Fast Food Nation is a fascinating and very readable book. In some ways it reminds me of Upton Sinclair's The Jungle. It's not only a critique of fast food, the chemicals we are ingesting and the health problems we are facing, it is also critical of a system that allows exploitation of young, old and immigrant workers, and of the suburban sprawl that resulted from the eradication of efficient and environmentally friendly public transportation by the auto industry. The author focuses his criticism Fast Food Nation is a fascinating and very readable book. In some ways it reminds me of Upton Sinclair's The Jungle. It's not only a critique of fast food, the chemicals we are ingesting and the health problems we are facing, it is also critical of a system that allows exploitation of young, old and immigrant workers, and of the suburban sprawl that resulted from the eradication of efficient and environmentally friendly public transportation by the auto industry. The author focuses his criticism on the states of California and Colorado when in reality the same strip malls with the same chain stores and miles of fast-food clusters and suburban sprawl exist all over the US. I have always been particular about what I eat and rarely visit fast-food restaurants, so this book has not changed my eating habits drastically. It has, however, made me a wiser consumer.

  6. 4 out of 5

    carol.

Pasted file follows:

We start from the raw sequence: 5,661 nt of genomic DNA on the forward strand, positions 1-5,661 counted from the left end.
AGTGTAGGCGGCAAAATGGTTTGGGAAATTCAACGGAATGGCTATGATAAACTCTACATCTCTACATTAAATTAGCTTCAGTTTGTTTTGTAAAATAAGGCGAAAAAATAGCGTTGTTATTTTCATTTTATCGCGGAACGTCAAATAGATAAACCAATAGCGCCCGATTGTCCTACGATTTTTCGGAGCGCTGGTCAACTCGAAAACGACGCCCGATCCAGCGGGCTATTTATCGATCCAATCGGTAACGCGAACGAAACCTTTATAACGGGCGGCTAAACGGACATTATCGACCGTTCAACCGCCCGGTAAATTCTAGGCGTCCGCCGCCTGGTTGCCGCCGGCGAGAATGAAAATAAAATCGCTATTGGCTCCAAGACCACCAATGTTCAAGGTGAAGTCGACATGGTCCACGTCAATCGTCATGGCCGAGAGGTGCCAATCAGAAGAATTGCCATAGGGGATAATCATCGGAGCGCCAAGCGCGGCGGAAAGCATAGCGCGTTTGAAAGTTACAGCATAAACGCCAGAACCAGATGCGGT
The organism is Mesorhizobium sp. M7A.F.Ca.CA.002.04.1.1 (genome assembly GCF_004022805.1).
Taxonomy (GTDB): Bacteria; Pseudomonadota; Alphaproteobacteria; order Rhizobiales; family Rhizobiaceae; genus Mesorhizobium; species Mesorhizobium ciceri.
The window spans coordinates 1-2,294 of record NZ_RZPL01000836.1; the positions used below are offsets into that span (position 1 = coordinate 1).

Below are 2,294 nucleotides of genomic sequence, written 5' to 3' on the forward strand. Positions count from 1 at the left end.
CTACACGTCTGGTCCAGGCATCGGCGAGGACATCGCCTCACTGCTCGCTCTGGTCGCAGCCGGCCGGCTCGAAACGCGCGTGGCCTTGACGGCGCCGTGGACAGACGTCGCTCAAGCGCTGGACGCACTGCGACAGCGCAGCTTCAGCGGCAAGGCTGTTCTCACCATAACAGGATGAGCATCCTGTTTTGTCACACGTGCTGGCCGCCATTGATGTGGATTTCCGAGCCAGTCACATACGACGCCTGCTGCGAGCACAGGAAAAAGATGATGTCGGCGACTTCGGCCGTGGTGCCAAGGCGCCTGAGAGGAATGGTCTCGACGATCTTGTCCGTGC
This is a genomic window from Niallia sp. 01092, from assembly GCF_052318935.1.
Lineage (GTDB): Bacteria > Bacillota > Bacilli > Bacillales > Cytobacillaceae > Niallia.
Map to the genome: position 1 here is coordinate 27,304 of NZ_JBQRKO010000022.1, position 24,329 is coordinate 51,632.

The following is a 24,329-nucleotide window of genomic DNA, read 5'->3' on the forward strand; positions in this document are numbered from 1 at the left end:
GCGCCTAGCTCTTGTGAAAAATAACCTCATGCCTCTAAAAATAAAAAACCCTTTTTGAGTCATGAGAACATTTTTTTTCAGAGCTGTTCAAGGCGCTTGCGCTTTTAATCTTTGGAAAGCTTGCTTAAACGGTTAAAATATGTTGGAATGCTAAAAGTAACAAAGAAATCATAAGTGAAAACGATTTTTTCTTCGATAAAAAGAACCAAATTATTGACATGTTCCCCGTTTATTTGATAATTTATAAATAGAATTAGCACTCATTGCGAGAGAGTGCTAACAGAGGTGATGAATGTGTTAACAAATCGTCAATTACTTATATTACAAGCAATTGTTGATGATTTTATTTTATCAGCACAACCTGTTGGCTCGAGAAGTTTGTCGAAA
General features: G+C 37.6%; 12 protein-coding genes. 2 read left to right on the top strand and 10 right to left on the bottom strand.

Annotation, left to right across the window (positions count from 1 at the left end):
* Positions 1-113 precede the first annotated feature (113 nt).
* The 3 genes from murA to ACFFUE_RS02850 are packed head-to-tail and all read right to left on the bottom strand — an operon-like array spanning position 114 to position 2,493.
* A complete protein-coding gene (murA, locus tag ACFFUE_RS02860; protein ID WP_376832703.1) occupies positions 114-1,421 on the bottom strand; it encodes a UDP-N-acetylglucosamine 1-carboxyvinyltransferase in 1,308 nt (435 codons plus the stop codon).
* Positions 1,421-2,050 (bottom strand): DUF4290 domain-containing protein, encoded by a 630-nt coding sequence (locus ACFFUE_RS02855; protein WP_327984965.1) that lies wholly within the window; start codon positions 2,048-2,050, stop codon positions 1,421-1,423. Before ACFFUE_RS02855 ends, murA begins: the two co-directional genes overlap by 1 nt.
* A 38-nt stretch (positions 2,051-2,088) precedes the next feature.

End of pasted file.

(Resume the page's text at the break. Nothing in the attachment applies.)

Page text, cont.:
Oh, America. When will you wise up? In 1998, the seed of Fast Food Nation appeared in Rolling Stone Magazine. Schlosser's expose has since been expanded to a book and then a movie, and still international love affair with fast food continues. The latest edition also contains an afterword addressing 'mad cow disease,' or bovine spongiform encephalopathy. In it, Schlosser accomplishes the almost Herculean task of weaving together the birth of the fast food industry, the growing connection with car Oh, America. When will you wise up? In 1998, the seed of Fast Food Nation appeared in Rolling Stone Magazine. Schlosser's expose has since been expanded to a book and then a movie, and still international love affair with fast food continues. The latest edition also contains an afterword addressing 'mad cow disease,' or bovine spongiform encephalopathy. In it, Schlosser accomplishes the almost Herculean task of weaving together the birth of the fast food industry, the growing connection with car and highway culture, the growth of kid-targeted marketing (McDonalds and Disney were early leaders), the developing connection between the industrialization of our food and family farmers (particularly chicken, potato and beef), the anti-union connection and the development of the engineered food product. I liked it more than I thought it would; expecting a didactic cardboard entree, I was provided with a seven-course meal. He shows true journalistic roots by beginning sections with a human-interest angle, from the beginning with Carl Karcher (Carl's Jr.) and Richard McDonald, to the potato kingpin J.R. Simplot, to a Colorado rancher fighting to protect his ranch against enroaching suburbs, to a union representative fighting for safer conditions in slaughterhouses. If there was any weakness in the book, it would be the challenge in bridging the stories from the individual to the larger philosophical and systemic issue. I understand the human face helps a reader create meaning, but for me it occasionally felt contrived, particularly in the international settings. For me, there was an especially powerful moment of revelation when Schlosser points out the drawback of dealing with corporations, not local owners: "The nation's meatpacking firms, on the other hand, have proven themselves to be far less committed to remaining in a particular community. They have successfully pitted one economically depressed region against another, using the threat of plant closures and the promise of future investment to obtain lucrative government subsidies. No longer locally owned, they feel no allegiance to any one place." Doesn't that just about sums up the state of industry in the U.S.? The only times a corporation can't cut and run is when it depends on a highly skilled workforce. It's one reason the "create jobs" political platforms make me a little crazy. I found myself wishing this was required reading. It's not that I'm opposed to fast food; I'm opposed to a lack of informed choice. Full disclosure should include understanding some important points from Fast Food Nation: 1) Flavor experts are utilized to create the optimal taste combination that hits our salty-fat-sweet spot. Thus chicken pieces contain an average of 30 different ingredients, of which salt has been added in at least three different steps and an artificial strawberry shake contains over 28 ingredients (http://nutrition.mcdonalds.com/getnut...) 2) the industry has been key in fighting against food regulation and testing, even when known outbreaks of E.coli in school lunches have killed children 3) the burger is sourced from cattle feedlots, where 75% of the pre-cooked meat contained microbes normally found in fecal material 4) companies specifically target children so that they can manipulate their parents into taking them against parents' better judgement 5) potatoes and chicken come from marginalized farmers who are basically one step up from indentured workers, buying raw ingredients from the company and selling the 'grown' product back to them, and insulating the company against risks such as weather, crop failure or disease 6) companies target teens and non-English speakers as workers because they are less liable to demand 'rights' or 'living wages,' and still the company gets a tax break for 'training' 7) absolutely, positively, there is no way to eat healthily at McDonald's with the exception of: a side salad (no dressing), fruit and yogurt parfait (5.2 oz), grilled premium chicken classic sandwich, apple slices and egg whites. (http://nutrition.mcdonalds.com/getnut...) You may be healthy in spite of the food, but not because of the food. Again, not saying I condone the choice--I have my once-a-year Shamrock shake, and an intermittent fry craving, proving just how great childhood marketing is and the lure of salty-sweet carb goodness. Less than 5 stars is because for me, the journalistic style over-reached, especially on the section on the German McDonald's, both in Eastern Germany and the one near Dachau as well as Gorbechev speaking at a Las Vegas convention of franchise owners. But overall, it was an excellent book, entertaining and insightful. Reading it gave voice to my intuitive feeling that there is something rotten in the system. Cross posted at http://clsiewert.wordpress.com/2013/0...